The Majapahit economy is expected to grow 6,1% in 2020, a slight decrease from the 6,3% in 2019. Per capita income in 2020 is projected at $7.215. Inflation stays at 1,8%, along with unemployment which also stays at 4,8% despite several employment programmes put in motion by Premier Sri Indra Thohir's government in the beginning of its term. Nevertheless, most Majapahiti citizens enjoy a relatively high standard of living compared to its neighbours. This is reflected in the Human Development Index score of 0,785 recorded in 2018, which is among the 'high' category alongside countries like Thailand and Mexico. Majapahit held on to $650,7 billion in foreign-exchange reserves in 2020, the fourth-largest in the world, surpassing Russia and just below Switzerland.
Under the Imperial Framework (Constitution) of 1915, natural resources considered of strategic importance to the Empire and its subjects (such as oil, gas, rare minerals, energy, and water) should only be extracted or produced and distributed by the state. Thus, no private company, domestic or foreign, are allowed to explore and/or exploit the resources. This statist policy aims to ensure that the aforementioned resources are used for the prosperity of the people, not for the accumulation of profits.
The Majapahiti dhana (Dh) is the official currency of Majapahit. It is issued, controlled, and regulated by Bank Majapahit, the Empire's central bank established in 1852. Its name is derived from the Sanskrit word Dhāna, which means "prize" or "stake". The current dhana consists of coins from 1 to 10 dhana and banknotes of 10 to 1.000 dhana. According to the exchange rate as of 1 January 2019, 1 NSD is worth 12,8 dhana.
As the sole country that has control over the Strait of Malacca, international trade plays a very significant role in Majapahit's economy. The main trade partners of Majapahit are Japan and China. Through bilateral agreements, Majapahit has consistently attempted to balance its economic relations with the two countries. However, the rapid growth of China in the recent years meant a shift towards Beijing in trade policy was ultimately necessary, proven by the growth of Chinese investments in Majapahit surpassing that of Japan.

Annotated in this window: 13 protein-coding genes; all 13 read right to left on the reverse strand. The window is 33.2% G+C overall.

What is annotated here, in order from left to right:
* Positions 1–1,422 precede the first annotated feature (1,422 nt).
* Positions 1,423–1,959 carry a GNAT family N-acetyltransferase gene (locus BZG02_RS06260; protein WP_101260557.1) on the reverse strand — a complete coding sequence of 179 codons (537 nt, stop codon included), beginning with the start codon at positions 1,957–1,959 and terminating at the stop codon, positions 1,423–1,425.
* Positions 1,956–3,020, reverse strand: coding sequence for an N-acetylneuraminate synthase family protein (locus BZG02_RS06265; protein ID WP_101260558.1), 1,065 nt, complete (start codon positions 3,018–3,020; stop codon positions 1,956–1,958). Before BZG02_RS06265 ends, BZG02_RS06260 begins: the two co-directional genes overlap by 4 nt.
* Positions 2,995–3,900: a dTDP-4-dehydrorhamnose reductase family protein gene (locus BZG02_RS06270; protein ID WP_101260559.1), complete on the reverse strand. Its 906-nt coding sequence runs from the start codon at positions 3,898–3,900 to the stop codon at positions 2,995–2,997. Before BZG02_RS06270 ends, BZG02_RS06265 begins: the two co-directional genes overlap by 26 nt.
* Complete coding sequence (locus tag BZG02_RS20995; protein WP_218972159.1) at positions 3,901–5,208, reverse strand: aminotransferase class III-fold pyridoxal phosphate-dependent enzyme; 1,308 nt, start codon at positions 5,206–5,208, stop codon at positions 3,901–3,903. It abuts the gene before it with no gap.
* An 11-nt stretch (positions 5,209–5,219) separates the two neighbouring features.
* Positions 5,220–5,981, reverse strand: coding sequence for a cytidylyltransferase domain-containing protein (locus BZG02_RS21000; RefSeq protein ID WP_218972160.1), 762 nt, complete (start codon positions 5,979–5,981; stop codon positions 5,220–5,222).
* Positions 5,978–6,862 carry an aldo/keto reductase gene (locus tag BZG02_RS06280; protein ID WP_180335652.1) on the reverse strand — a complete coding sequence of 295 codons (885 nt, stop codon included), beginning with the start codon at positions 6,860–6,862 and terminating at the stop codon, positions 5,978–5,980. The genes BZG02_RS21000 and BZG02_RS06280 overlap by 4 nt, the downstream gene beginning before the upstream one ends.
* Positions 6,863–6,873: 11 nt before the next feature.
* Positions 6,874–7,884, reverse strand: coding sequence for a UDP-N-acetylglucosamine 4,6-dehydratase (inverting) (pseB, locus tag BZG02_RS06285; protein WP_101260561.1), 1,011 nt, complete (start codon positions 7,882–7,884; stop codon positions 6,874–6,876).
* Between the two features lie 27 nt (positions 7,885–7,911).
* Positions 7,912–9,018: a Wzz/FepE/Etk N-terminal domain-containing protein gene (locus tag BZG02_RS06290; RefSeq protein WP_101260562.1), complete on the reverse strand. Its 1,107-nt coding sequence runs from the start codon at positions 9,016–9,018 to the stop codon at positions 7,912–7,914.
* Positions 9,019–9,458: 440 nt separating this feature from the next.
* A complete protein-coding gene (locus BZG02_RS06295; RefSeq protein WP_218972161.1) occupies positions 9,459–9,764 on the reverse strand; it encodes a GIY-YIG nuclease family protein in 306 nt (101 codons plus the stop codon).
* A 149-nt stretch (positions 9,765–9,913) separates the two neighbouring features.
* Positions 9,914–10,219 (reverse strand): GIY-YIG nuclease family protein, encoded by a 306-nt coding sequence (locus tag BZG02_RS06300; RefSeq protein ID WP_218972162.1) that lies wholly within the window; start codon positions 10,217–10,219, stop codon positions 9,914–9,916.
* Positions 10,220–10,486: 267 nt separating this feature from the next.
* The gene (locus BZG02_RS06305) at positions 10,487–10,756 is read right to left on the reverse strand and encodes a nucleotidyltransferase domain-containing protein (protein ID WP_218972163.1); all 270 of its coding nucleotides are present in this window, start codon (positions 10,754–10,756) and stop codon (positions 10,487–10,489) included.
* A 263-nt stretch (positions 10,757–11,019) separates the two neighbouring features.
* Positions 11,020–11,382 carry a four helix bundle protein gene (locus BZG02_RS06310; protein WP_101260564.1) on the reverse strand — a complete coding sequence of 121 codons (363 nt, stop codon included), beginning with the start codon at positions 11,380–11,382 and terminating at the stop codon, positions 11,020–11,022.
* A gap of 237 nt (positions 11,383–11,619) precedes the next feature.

Oil is a major sector in the Majapahiti economy. During the 1980s, Majapahit was a significant oil-exporter and participated in the Organisation of Petroleum Exporting Countries. Since the dawn of the 21st century, domestic consumption has continued to rise while production has been falling, so in recent years oil exports have decreased significantly. Fuel subsidies provided by the government has also increased as a result; a popular albeit costly policy. Over 41 basins have been explored and exploited by Pertamaja, the state-owned petroleum and mineral company. The rate of oil extraction as of January 2020 has reached 1.694.600 barrels per day.
Majapahit is the largest producer and consumer of palm oil, providing more than half of the world's palm oil supply. It is an essential ingredient for the food industry as cooking oil or in the production of processed foods. Over 13 million hectares of land in the Empire is used for plantations, producing nearly 32 million tonnes of palm oil with a highly mechanised and digitised production system. In mid 2019, the Imperial Government has passed a policy on increasing labour and carbon regulations as advised by H.I.M. Emperor Jayanagara VII and numerous international organisations. This has resulted in the decrease of plantation expansion, although production levels are still growing slowly but steadily as of 2020.
As the fastest-growing in Southeast Asia, Majapahit's tourism industry also an important sector in the Empire's economy. It is a significant source of foreign exchange revenues. Destinations such as Bali with its exquisite beaches, Java with its ancient Hindu-Buddhist temples, Bandar Singa with an amazing urban environment, and West Papua with its Raja Ampat islands are among the most famous and sought-after destinations by foreign tourists. Additionally, the Imperial Tourism Bureau has drafted plans to overhaul and expand preexisting 'minor' destinations, such as those in Sumatra and Sulawesi, to improve its attractiveness and accessibility to foreign tourists. The Bureau has also planned to achieve 8 percent of GDP from the tourism sector and targeted to attract about 20 million visitors by 2019.
The small and medium-sized enterprises (SME) sector has shown steady and consistent growth in the past decade. The Majapahiti government has been providing incentives to enhance the growth of small entrepreneurs. Imperial citizens can opt to receive a low-interest credit package from the Imperial Development Bank (IDB) that could be used to expand their enterprises. Furthermore, through the Bureau of Education, the government has also been providing extensive training courses in entrepreneurship and business management for free to Imperial citizens who are not able to pursue tertiary education due to financial constraints with the hope of them later establishing their own business to ensure security for themselves and grow the economy.